Environmental, health, and economic factors are driving consumer concern and demand for zero-emission automobiles that use alternative energy power sources. One promising zero-emission power generator is a proton exchange membrane fuel cell (PEMFC). PEMFC produce electrochemically generated DC power by using gaseous hydrogen as fuel and ambient air as an oxidizer source, exhausting only water vapor. The power system must be optimized for high endurance and be capable of generating sufficient power for demanding road conditions. A lightweight fuel cell vehicle (L-FCV) was built and static measurements were made using a dynamometer on a simulated inclined road. Three powertrain configurations were studied. First and ultra-capacitor was used to boost power, which increased the wheel torque. Secondly, a mechanical gearing system was used to increase torque while maintaining the same speed. Lastly, a system combining the ultra-capacitor with the mechanical gearing system was studied. Data from these results were used to build a computational model of the power system. The model will serve as an analytical tool to optimize the performance and efficiency of future L-FCV.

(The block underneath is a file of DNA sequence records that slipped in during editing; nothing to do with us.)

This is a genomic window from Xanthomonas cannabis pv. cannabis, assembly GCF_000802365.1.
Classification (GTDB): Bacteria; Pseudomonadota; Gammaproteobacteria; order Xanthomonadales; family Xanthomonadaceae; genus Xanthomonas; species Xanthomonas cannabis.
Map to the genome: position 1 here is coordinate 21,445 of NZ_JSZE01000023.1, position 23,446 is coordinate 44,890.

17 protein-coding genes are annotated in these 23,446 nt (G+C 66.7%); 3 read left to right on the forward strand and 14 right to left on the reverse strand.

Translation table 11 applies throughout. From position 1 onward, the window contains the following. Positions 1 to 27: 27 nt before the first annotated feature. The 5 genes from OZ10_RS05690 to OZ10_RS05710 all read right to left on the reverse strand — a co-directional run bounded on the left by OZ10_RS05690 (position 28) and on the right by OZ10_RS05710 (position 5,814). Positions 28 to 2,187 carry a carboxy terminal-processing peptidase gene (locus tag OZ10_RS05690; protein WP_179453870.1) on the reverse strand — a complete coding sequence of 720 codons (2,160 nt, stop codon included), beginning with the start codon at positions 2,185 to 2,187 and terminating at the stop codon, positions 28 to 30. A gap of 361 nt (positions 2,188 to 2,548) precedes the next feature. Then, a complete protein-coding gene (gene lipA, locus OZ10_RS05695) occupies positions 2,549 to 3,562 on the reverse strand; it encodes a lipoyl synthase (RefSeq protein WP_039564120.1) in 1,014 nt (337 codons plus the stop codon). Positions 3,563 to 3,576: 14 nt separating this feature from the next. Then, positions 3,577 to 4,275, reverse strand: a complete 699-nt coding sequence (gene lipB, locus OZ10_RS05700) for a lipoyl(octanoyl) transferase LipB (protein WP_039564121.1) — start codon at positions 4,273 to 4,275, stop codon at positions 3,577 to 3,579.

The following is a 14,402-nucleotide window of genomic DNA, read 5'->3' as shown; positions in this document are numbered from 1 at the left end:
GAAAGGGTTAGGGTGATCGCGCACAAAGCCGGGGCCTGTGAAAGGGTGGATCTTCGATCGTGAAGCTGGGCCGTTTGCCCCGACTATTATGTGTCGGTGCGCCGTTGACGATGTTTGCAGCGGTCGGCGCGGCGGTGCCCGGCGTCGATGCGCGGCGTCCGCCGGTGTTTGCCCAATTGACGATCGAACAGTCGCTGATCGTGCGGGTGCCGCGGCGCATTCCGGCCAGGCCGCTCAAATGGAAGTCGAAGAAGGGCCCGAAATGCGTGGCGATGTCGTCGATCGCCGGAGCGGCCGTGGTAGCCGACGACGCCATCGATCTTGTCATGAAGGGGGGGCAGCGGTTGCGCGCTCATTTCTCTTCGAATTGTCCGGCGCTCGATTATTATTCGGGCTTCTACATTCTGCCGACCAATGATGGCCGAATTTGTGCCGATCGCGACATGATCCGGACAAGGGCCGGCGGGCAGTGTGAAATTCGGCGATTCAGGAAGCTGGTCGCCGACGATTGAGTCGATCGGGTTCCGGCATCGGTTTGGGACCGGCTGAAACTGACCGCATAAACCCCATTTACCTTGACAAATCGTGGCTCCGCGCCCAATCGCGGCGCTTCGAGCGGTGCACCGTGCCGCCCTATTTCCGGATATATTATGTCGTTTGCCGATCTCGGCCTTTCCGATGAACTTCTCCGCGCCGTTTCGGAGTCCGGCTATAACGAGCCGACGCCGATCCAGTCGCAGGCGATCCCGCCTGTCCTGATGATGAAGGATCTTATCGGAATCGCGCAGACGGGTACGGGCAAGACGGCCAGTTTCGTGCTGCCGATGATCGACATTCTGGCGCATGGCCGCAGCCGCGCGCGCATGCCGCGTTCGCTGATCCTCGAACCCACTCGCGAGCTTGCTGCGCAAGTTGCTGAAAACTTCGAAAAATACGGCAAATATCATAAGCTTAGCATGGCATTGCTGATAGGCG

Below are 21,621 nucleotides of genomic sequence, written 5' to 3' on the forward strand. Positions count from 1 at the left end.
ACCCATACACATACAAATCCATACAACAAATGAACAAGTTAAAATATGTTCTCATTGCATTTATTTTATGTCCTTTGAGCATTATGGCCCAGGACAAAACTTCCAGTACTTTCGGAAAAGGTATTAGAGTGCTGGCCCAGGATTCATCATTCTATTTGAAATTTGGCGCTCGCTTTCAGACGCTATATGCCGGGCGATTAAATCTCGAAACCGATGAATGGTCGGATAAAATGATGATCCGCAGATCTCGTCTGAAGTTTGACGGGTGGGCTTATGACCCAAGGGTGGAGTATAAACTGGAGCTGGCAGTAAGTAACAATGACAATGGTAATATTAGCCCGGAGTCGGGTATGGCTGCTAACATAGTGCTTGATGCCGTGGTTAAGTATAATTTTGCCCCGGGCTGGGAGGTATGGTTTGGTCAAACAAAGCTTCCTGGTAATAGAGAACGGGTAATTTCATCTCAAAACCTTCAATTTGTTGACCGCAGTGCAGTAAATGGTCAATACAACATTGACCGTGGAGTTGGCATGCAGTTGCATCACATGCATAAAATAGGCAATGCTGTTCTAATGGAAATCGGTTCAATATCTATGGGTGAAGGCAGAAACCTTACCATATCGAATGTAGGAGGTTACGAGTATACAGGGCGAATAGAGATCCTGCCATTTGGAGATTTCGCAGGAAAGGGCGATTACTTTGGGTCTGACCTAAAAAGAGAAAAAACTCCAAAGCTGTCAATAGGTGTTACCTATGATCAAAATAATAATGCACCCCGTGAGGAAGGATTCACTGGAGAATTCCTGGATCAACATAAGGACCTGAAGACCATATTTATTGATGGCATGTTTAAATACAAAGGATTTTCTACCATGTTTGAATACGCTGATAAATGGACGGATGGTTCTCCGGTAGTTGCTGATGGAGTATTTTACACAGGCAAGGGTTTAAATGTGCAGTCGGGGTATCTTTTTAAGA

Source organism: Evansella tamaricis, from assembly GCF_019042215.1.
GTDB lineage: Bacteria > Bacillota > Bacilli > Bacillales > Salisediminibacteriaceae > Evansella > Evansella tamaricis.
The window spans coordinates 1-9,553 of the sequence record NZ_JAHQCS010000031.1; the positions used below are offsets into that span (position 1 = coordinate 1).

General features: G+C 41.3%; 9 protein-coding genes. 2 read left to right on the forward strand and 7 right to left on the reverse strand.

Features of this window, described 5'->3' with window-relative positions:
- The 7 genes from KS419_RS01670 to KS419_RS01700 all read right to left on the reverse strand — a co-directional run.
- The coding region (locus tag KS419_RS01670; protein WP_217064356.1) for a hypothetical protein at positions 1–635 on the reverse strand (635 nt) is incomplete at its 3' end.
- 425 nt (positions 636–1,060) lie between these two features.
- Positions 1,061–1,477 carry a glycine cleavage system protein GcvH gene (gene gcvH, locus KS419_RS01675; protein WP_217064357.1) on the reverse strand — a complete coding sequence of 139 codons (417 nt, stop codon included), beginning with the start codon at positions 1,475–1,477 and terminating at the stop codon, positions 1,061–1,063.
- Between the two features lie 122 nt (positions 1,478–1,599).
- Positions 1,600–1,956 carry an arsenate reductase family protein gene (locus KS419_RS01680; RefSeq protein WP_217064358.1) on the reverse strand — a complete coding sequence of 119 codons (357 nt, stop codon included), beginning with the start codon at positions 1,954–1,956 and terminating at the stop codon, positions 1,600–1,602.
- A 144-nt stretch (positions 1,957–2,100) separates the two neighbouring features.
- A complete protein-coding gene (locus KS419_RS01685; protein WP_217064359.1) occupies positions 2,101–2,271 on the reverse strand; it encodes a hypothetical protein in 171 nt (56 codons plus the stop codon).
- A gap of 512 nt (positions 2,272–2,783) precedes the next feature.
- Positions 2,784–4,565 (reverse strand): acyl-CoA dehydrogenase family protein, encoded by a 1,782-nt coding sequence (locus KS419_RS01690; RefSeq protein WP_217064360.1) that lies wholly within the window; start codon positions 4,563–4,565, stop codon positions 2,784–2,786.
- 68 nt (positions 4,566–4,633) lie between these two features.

|Publication status||Published - 22 Nov 2011|
|Event||3rd International Conference on Fuel Cell & Hydrogen Technology 2011 - Kuala Lumpur, Malaysia|
Duration: 22 Nov 2011 → 23 Nov 2011
|Conference||3rd International Conference on Fuel Cell & Hydrogen Technology 2011|
|Abbreviated title||ICFCHT 2011|
|Period||22/11/11 → 23/11/11|